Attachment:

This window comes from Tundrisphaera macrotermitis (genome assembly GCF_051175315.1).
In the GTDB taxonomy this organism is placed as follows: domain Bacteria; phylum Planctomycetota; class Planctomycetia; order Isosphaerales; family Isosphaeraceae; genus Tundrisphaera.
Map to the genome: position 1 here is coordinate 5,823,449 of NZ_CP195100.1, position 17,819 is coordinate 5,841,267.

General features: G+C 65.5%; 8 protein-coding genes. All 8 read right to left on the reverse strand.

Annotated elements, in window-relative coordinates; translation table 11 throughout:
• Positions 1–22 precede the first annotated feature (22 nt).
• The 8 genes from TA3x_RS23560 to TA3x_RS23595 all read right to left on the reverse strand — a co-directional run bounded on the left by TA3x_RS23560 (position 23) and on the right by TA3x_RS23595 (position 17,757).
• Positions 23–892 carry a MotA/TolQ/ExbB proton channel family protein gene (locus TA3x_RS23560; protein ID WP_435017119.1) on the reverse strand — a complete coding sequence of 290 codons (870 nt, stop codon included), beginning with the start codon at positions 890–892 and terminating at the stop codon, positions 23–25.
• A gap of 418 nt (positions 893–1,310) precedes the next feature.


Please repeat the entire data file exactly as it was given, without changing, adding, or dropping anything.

This window comes from Tundrisphaera macrotermitis (genome assembly GCF_051175315.1).
In the GTDB taxonomy this organism is placed as follows: domain Bacteria; phylum Planctomycetota; class Planctomycetia; order Isosphaerales; family Isosphaeraceae; genus Tundrisphaera.
Map to the genome: position 1 here is coordinate 5,823,449 of NZ_CP195100.1, position 17,819 is coordinate 5,841,267.

General features: G+C 65.5%; 8 protein-coding genes. All 8 read right to left on the reverse strand.

Annotated elements, in window-relative coordinates; translation table 11 throughout:
• Positions 1–22 precede the first annotated feature (22 nt).
• The 8 genes from TA3x_RS23560 to TA3x_RS23595 all read right to left on the reverse strand — a co-directional run bounded on the left by TA3x_RS23560 (position 23) and on the right by TA3x_RS23595 (position 17,757).
• Positions 23–892 carry a MotA/TolQ/ExbB proton channel family protein gene (locus TA3x_RS23560; protein ID WP_435017119.1) on the reverse strand — a complete coding sequence of 290 codons (870 nt, stop codon included), beginning with the start codon at positions 890–892 and terminating at the stop codon, positions 23–25.
• A gap of 418 nt (positions 893–1,310) precedes the next feature.